Facebook, the giant social network now under fire over its privacy practices, has been sending personal information to online advertising companies without its users’ consent, according to a Harvard Business School professor who filed a letter of complaint with the Federal Trade Commission Thursday.
“Facebook has been telling its users one thing and then doing the opposite,” Ben Edelman, an assistant professor at Harvard Business School, told DailyFinance Thursday. “Facebook never told anyone, anywhere, they were going to do this. It’s no longer about quality of disclosure, but about whether Facebook is telling the truth in the first place.”
Sending Data to Advertisers
According to Edelman, Facebook and other social networking sites including MySpace have been sending data to online ad giants that could be used to identify a user’s name, age, hometown and occupation — regardless of their privacy settings. Edelman said Google’s (GOOG) Doubleclick and Yahoo!’s (YHOO) Right Media had received data from MySpace, while Facebook had sent data to its ad partners.
Software giant Microsoft (MSFT), which invested $240 million in Facebook in 2006 for an equity stake and an advertising arrangement, didn’t immediately respond to requests for comment about whether it, too, has received Facebook users’ personal data. Microsoft is the exclusive provider of banner advertising and sponsored links on Facebook using Microsoft’s “digital advertising solutions,” according to a press release when the pact was announced.
The ad companies receive the data in the form of Web addresses from which the clicks originated. In the case of Facebook and others, those addresses have sometimes contained information that could be used to identify users.
“If you go to your own profile and then click on an ad, the advertiser will know who you are,” Edelman says. The Wall Street Journal first reported Edelman’s finding Thursday evening.
This Is Informed Consent?
The new revelation prompted Facebook and MySpace to change their policies, the paper reported, with Facebook making changes to its code Thursday. “We fixed this case as soon as we heard about it,” a Facebook spokesperson said in a statement to DailyFinance. “In addition, we have been working on ways to no longer include user IDs in referrer URLs.”
Facebook characterized the issues as a “loophole” and says it has now been closed.
To date, the Facebook privacy debate has centered on the complexity of Facebook’s settings, which makes them difficult to navigate. But the new report suggests for the first time that Facebook disclosed users’ personal data without their consent. In other words, even if you took the time to tweak your privacy settings — or even put your Facebook page on complete lockdown — your user information has still been at risk.
Google, Yahoo Claim Ignorance
Jeffrey Chester, executive director of the Center for Digital Democracy in Washington, D.C., said the disclosure that Facebook has “routinely turned over data-mined information to advertisers should not come as a surprise. Privacy groups have been telling regulators — especially the FTC — that consumer privacy has been at risk.”
In a statement, a Facebook spokesperson said the company was “recently made aware of one case where, if a user takes a specific route on the site, advertisers may see that they clicked on their own profile and then clicked on an ad. We fixed this case as soon as we heard about it.”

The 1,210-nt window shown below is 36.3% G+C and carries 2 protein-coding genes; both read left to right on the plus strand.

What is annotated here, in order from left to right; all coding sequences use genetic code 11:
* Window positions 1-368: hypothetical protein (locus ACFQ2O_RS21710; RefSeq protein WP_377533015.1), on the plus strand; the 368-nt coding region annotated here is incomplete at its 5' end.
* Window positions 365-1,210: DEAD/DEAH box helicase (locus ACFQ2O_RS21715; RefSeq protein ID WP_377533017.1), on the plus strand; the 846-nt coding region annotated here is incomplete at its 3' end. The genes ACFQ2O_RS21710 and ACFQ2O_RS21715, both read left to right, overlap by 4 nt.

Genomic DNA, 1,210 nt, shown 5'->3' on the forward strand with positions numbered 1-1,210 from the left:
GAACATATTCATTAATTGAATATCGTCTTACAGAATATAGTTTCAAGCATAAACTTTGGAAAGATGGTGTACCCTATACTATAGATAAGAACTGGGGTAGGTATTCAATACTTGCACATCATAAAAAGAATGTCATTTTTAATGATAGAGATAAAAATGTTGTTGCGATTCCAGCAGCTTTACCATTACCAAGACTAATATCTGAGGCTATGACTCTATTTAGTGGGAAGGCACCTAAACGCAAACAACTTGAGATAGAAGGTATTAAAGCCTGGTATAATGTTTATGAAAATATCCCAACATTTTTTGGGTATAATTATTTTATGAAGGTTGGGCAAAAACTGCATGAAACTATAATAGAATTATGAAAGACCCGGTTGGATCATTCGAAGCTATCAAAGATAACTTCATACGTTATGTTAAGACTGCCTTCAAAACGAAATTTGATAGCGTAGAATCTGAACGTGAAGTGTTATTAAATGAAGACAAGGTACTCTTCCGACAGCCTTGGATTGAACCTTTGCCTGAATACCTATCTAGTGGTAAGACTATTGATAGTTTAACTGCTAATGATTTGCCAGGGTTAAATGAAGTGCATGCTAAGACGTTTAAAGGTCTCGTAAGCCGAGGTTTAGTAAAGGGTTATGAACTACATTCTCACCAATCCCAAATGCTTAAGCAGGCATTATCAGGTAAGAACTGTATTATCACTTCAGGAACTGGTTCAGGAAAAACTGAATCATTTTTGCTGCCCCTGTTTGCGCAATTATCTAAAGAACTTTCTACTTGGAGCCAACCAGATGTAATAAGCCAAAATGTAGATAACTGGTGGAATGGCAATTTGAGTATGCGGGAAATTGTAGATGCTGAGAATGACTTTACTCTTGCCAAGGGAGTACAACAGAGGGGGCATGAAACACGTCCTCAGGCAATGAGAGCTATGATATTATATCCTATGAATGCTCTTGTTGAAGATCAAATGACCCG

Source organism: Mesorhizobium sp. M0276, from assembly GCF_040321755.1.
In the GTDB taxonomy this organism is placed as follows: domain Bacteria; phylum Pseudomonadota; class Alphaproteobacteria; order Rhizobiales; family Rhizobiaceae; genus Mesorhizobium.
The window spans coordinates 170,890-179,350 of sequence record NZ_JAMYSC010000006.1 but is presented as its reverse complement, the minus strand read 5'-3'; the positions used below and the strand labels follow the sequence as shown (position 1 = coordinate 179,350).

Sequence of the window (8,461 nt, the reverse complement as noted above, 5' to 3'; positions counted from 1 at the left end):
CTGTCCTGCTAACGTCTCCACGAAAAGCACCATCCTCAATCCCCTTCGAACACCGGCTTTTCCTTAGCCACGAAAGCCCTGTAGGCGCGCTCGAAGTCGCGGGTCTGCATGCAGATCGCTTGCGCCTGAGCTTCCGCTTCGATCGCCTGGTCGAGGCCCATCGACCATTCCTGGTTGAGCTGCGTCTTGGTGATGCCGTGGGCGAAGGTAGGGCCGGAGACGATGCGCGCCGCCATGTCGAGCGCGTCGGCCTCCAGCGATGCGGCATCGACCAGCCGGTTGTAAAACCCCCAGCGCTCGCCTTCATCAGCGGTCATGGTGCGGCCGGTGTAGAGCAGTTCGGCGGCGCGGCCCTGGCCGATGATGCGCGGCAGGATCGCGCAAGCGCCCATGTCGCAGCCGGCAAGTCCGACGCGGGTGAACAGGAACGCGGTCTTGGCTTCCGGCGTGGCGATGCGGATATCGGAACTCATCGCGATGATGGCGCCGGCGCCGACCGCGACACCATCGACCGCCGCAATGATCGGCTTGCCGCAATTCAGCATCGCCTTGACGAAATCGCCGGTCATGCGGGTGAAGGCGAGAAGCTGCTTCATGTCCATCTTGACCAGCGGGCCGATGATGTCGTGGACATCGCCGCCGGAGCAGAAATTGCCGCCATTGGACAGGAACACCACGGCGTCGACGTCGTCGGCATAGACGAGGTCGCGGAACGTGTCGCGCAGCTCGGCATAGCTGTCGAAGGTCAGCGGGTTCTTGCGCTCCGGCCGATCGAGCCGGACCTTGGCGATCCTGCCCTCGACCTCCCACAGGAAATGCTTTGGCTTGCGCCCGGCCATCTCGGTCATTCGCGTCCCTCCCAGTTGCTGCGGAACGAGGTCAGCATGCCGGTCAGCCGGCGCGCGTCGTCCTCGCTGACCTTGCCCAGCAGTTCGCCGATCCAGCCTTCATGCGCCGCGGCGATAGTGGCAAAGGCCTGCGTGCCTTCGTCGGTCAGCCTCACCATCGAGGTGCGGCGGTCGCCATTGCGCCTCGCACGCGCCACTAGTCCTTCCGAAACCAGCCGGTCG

“As is common with advertising across the Web, the data that is sent in a referrer URL includes information about the Web page the click came from,” the Facebook spokesman continued. “This may include the user ID of the page but not the person who clicked on the ad. We don’t consider this personally identifiable information, and our policy does not allow advertisers to collect user information without the user’s consent.”
Both Google and Yahoo, which had been receiving user information, claimed Thursday that they were unaware they were even getting it, and said they had never used it. In a statement to DailyFinance, a Google spokesperson said the company “doesn’t seek in any way to make any use of any user names or IDs that their URLs may contain,” but wouldn’t elaborate.
Facebook Statement Raises Questions
This statement from Facebook raised additional questions. Facebook admits that the data “may include the user ID of the page,” and yet claims it doesn’t “consider this personally identifiable information.” On Facebook, the user ID is either a string of numbers or a user name you chose.
A Facebook spokesperson said he didn’t know how many users actually use a name in their user ID, which could be identifiable, but pointed out that people click on ads in Facebook outside their own profile page — for example, on fan or friend pages — in which case their user ID wouldn’t have been revealed.
But Edelman said advertisers could use seemingly anonymous numeric user IDs to identify individual users.
“Given a user number, you can get the user’s public profile page,” Edelman said. “All of that information is public by default. Even though it’s just a number I can still look you up, just as I can look you up based on your social security number.”
Don’t Collect This Data — We’ll Give It to You
Another question is why Facebook was sending information to advertisers that it prohibits them from collecting. Facebook says the improper information sharing occurred only when users clicked on the “Profile” link on their hompage, and then clicked on an ad, but the spokesman said he didn’t know how many instances of that occurred.
Online privacy advocates were not amused.
“Facebook and others have been disingenuous when saying they protect consumer privacy,” said Chester of the Center for Digital Democracy. “It’s all about stealthily monetizing our every social media move.”